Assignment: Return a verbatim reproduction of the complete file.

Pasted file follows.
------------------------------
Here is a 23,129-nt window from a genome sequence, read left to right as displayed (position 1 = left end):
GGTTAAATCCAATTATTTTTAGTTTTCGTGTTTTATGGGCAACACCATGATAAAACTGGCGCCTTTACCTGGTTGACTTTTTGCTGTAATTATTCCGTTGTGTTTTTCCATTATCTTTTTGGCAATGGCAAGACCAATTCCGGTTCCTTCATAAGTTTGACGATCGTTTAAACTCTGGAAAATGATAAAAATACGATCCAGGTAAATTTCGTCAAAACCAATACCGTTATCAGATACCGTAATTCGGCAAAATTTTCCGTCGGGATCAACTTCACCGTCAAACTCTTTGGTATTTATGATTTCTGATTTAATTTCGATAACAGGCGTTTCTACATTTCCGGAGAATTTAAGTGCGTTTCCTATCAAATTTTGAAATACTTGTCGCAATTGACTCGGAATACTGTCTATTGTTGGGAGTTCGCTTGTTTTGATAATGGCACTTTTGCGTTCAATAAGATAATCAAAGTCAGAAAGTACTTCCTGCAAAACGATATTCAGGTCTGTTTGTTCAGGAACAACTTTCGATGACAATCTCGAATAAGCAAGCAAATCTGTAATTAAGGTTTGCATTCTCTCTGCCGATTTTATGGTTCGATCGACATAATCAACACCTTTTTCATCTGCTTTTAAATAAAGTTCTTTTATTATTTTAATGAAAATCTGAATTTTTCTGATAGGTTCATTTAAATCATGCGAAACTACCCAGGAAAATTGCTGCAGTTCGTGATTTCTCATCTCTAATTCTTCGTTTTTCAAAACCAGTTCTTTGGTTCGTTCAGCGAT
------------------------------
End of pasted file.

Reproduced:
Here is a 23,129-nt window from a genome sequence, read left to right as displayed (position 1 = left end):
GGTTAAATCCAATTATTTTTAGTTTTCGTGTTTTATGGGCAACACCATGATAAAACTGGCGCCTTTACCTGGTTGACTTTTTGCTGTAATTATTCCGTTGTGTTTTTCCATTATCTTTTTGGCAATGGCAAGACCAATTCCGGTTCCTTCATAAGTTTGACGATCGTTTAAACTCTGGAAAATGATAAAAATACGATCCAGGTAAATTTCGTCAAAACCAATACCGTTATCAGATACCGTAATTCGGCAAAATTTTCCGTCGGGATCAACTTCACCGTCAAACTCTTTGGTATTTATGATTTCTGATTTAATTTCGATAACAGGCGTTTCTACATTTCCGGAGAATTTAAGTGCGTTTCCTATCAAATTTTGAAATACTTGTCGCAATTGACTCGGAATACTGTCTATTGTTGGGAGTTCGCTTGTTTTGATAATGGCACTTTTGCGTTCAATAAGATAATCAAAGTCAGAAAGTACTTCCTGCAAAACGATATTCAGGTCTGTTTGTTCAGGAACAACTTTCGATGACAATCTCGAATAAGCAAGCAAATCTGTAATTAAGGTTTGCATTCTCTCTGCCGATTTTATGGTTCGATCGACATAATCAACACCTTTTTCATCTGCTTTTAAATAAAGTTCTTTTATTATTTTAATGAAAATCTGAATTTTTCTGATAGGTTCATTTAAATCATGCGAAACTACCCAGGAAAATTGCTGCAGTTCGTGATTTCTCATCTCTAATTCTTCGTTTTTCAAAACCAGTTCTTTGGTTCGTTCAGCGAT